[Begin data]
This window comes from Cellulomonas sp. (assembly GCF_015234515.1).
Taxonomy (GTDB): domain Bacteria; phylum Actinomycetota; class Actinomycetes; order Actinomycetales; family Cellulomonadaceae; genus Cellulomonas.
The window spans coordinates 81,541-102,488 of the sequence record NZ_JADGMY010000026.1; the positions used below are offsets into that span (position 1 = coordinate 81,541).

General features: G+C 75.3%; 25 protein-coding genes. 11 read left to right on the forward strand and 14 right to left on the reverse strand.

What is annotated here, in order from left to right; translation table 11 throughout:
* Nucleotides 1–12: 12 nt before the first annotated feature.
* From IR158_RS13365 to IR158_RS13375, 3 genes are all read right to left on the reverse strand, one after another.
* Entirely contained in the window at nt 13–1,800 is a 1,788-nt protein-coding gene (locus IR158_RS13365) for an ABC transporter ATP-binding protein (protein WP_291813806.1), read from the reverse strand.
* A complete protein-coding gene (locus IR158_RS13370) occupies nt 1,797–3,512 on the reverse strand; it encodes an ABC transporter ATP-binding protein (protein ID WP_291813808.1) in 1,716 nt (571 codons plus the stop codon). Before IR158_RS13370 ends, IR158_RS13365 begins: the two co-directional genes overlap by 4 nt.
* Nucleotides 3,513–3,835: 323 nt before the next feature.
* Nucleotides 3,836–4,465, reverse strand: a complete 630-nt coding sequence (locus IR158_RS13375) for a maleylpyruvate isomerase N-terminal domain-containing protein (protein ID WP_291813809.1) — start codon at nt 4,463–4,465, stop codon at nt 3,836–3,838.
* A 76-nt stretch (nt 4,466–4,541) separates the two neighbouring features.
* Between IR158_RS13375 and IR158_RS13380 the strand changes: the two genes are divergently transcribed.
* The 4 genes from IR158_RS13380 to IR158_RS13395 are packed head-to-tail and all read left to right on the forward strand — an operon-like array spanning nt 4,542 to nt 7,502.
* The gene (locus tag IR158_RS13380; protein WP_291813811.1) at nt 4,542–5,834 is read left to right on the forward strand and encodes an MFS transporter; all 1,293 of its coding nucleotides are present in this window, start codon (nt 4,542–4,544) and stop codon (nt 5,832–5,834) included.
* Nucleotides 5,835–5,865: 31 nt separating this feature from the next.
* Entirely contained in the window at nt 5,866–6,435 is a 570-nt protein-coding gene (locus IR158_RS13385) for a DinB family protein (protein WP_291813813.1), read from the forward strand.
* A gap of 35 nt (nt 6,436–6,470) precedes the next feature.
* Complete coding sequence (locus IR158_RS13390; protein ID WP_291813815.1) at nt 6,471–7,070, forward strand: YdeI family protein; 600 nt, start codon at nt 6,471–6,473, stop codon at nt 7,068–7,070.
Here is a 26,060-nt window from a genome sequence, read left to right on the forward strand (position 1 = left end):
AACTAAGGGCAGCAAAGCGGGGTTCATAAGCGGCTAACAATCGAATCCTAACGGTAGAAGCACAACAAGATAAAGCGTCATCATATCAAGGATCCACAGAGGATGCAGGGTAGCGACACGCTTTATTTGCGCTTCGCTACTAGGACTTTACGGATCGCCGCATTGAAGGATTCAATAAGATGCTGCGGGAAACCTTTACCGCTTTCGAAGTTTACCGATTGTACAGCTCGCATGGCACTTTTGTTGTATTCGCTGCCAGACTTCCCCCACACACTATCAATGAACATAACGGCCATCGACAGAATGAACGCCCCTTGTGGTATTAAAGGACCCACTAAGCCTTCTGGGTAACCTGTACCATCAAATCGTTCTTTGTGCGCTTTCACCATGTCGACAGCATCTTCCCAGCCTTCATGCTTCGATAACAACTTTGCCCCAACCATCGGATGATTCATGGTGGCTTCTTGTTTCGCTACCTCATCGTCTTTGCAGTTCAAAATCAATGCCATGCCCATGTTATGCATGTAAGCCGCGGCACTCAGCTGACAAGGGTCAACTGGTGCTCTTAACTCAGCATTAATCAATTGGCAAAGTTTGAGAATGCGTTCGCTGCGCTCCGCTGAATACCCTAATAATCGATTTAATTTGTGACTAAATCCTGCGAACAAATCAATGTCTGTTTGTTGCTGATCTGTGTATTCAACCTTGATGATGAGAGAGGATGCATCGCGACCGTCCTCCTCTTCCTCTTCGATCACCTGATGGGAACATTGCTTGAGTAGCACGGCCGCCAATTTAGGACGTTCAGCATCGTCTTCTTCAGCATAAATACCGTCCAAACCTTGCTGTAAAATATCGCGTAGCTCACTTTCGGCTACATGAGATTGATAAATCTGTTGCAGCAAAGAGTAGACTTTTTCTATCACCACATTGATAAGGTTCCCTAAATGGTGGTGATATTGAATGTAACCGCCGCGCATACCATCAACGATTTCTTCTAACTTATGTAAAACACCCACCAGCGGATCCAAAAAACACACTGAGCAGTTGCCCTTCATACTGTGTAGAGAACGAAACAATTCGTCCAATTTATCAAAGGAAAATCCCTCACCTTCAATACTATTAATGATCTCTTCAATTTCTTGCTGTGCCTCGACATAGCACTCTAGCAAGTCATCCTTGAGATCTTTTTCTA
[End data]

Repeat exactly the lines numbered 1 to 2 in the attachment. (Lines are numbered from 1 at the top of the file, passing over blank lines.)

This window comes from Cellulomonas sp. (assembly GCF_015234515.1).
Taxonomy (GTDB): domain Bacteria; phylum Actinomycetota; class Actinomycetes; order Actinomycetales; family Cellulomonadaceae; genus Cellulomonas.